Students rightfully upset: new backpack policy causes problems

Editorial Staff

At one point or another, we’ve all lied about being late to class due to hallway traffic congestion. As with any good lie, we mixed in a bit of truth––the hallways really were obnoxiously full of slow moving people––and, as with any lie, it has finally caught up to us. Perhaps the administration’s quiet decision to revoke our right to backpacks (or, in some girls’ cases, large purses) in the name of reducing hallway traffic is the universe’s way of getting back at the student body for that age-old lie. Whether karma is to blame for this newly backpack-free BSM or not, we feel that this particular rule change has been ill planed, ill explained and poorly executed.

The administration has claimed that the reasons for implementing the rule change were 1) to reduce hallway traffic, 2) to reduce classroom clutter, and 3) to promote student health. While all three of these issues are certainly valid concerns, the move to eliminate backpacks has either failed to help or worsened these issues.

The case for the failure of the first objective––reducing hallway traffic––is not a difficult one; all any student needs to do is stroll down the main hallway to see that congestion is worse than ever before. With more and more students at their lockers, BSM’s already thin hallways lose another two to three feet on each side to people retrieving the books they would have normally already had with them. Truly, our entire school day has begun to mimic the end-of-school rush our hallways got everyday last year.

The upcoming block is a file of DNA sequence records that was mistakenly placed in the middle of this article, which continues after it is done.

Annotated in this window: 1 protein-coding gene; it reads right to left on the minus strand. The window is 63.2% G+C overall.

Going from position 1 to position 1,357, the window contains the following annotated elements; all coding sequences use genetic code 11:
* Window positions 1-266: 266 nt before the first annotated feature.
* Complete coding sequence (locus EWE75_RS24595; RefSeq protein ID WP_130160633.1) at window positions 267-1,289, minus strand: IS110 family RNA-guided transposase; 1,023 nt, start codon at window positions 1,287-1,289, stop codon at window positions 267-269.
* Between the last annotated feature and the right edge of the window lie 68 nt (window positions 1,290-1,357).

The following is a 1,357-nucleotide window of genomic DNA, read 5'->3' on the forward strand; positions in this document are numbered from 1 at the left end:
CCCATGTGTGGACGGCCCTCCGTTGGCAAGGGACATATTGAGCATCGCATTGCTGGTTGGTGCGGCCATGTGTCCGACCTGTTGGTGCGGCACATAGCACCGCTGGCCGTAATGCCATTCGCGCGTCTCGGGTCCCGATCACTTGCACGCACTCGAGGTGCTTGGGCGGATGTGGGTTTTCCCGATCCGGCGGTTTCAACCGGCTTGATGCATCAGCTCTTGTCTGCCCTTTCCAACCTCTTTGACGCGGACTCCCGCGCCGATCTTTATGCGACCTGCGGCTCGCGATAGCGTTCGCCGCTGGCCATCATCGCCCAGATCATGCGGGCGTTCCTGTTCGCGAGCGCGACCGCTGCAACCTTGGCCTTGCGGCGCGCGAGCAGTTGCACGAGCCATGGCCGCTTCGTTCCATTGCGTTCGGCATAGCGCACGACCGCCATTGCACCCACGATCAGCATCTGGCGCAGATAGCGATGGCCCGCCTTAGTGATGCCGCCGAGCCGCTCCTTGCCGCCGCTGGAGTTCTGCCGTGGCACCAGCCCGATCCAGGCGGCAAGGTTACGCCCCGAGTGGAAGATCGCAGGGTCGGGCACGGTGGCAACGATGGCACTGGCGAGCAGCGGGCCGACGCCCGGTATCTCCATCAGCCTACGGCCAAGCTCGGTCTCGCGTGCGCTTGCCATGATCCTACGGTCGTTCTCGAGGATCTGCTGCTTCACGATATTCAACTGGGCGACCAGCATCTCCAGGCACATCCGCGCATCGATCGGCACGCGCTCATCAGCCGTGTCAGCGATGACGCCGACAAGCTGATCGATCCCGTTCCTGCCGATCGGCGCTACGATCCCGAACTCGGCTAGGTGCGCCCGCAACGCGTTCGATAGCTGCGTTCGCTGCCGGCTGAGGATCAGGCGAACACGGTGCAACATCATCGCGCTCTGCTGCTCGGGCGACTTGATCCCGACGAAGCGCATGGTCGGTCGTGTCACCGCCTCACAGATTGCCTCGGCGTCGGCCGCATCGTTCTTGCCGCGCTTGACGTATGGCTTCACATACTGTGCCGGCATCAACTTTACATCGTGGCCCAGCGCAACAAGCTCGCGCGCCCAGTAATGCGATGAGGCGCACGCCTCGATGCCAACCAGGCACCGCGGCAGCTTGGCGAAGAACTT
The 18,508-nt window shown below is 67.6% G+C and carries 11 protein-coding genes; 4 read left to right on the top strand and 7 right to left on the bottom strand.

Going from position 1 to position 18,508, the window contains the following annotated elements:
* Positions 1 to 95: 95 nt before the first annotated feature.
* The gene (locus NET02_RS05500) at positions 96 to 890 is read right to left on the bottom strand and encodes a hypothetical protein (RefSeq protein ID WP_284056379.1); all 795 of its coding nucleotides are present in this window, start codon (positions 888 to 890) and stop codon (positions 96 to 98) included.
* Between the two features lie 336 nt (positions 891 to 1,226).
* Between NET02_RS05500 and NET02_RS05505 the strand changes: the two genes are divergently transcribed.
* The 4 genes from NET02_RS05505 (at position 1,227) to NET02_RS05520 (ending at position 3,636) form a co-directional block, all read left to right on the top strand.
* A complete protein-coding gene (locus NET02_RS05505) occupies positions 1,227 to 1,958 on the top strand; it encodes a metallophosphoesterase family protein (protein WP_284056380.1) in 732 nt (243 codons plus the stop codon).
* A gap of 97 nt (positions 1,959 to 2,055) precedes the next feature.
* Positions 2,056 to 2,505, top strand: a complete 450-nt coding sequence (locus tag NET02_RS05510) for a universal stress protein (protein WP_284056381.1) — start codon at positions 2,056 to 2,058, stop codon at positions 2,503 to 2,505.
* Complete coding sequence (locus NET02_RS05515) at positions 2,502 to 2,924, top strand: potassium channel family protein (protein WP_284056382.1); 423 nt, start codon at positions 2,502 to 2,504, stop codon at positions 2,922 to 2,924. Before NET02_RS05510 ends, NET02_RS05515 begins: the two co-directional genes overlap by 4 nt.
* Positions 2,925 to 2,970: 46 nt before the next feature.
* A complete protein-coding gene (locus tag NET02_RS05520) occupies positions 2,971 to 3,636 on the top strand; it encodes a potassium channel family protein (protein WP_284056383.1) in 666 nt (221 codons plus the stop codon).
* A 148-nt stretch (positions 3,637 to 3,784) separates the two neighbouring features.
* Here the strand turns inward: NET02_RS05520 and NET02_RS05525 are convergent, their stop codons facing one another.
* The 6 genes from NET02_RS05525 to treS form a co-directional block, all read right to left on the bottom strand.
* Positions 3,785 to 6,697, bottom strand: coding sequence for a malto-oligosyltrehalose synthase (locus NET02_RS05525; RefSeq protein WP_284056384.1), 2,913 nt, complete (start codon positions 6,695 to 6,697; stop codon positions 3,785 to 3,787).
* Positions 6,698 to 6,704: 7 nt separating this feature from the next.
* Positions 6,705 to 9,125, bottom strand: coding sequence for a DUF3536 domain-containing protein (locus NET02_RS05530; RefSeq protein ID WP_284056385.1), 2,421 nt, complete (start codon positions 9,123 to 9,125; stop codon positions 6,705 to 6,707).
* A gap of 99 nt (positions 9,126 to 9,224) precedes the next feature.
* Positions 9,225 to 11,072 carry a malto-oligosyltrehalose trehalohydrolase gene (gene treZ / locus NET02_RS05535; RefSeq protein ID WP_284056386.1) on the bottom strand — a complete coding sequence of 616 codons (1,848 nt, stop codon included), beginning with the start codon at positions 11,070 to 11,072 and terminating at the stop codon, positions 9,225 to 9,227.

The reduction of clutter in the classroom has not improved either. With no bags to keep students’ belongings organized in, strewn and misplaced folders, notebooks, and papers have become more of a problem for the students who lose things and the teachers that pick them up.

Given the obvious failures of the rule’s published goals, we have come to believe that the administration had undisclosed reasons for pushing through this backpack ban; namely, to keep students from being able to throw around their bags with the laptops in them. If this is, as we suspect, the case, then the rule becomes even more ridiculous as we already have policies on laptop damage and don’t need a superfluous ban to keep us from doing things we would be punished for anyway.

Worse than failing at its intended goals however, is the fact that this ban has caused even more unforeseen problems concerning both preparedness to class and tardies. While defenders of the rule change may claim that students should be able to adapt to a bag-free school day, plan accordingly to get to class on time, and remember all of our things, there is honestly no reason we should have to. Why make things more difficult than they need to be, just to make things like hallway traffic worse? Most students have a routine; a routine that involves backpacks. There is no reason to shake that up.

Adding insult to injury is the fact that this rule was basically snuck by the student body. While seminar upon seminar alerted us to iDay, laptops, and Wellness before they happened, nobody from the administration thought it prudent to have a sit down with the students and explain the benefits of the new rule; we never had a Wellness day on how backpacks were hurting our backs. No warnings or chances for duologue were offered at all, the rule change just happened. Now we suppose it is the administration’s prerogative to make and change rules as they see fit, but at the very least we ask that they have the decency to not treat us like children, and explain their actions to the students they will be affecting.